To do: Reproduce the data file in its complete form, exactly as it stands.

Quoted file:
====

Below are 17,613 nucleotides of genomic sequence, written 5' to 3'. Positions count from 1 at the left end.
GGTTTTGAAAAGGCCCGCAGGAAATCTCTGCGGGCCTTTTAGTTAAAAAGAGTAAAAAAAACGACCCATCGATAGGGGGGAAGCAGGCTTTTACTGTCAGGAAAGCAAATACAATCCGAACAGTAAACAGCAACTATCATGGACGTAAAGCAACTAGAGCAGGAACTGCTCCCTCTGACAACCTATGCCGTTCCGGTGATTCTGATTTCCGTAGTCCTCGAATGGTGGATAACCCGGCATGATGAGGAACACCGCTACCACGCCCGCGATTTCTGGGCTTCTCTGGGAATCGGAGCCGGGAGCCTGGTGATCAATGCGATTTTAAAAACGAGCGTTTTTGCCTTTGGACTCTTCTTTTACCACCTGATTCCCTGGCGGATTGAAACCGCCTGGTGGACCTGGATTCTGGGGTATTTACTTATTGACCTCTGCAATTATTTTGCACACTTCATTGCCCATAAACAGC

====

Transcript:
Below are 17,613 nucleotides of genomic sequence, written 5' to 3'. Positions count from 1 at the left end.
GGTTTTGAAAAGGCCCGCAGGAAATCTCTGCGGGCCTTTTAGTTAAAAAGAGTAAAAAAAACGACCCATCGATAGGGGGGAAGCAGGCTTTTACTGTCAGGAAAGCAAATACAATCCGAACAGTAAACAGCAACTATCATGGACGTAAAGCAACTAGAGCAGGAACTGCTCCCTCTGACAACCTATGCCGTTCCGGTGATTCTGATTTCCGTAGTCCTCGAATGGTGGATAACCCGGCATGATGAGGAACACCGCTACCACGCCCGCGATTTCTGGGCTTCTCTGGGAATCGGAGCCGGGAGCCTGGTGATCAATGCGATTTTAAAAACGAGCGTTTTTGCCTTTGGACTCTTCTTTTACCACCTGATTCCCTGGCGGATTGAAACCGCCTGGTGGACCTGGATTCTGGGGTATTTACTTATTGACCTCTGCAATTATTTTGCACACTTCATTGCCCATAAACAGC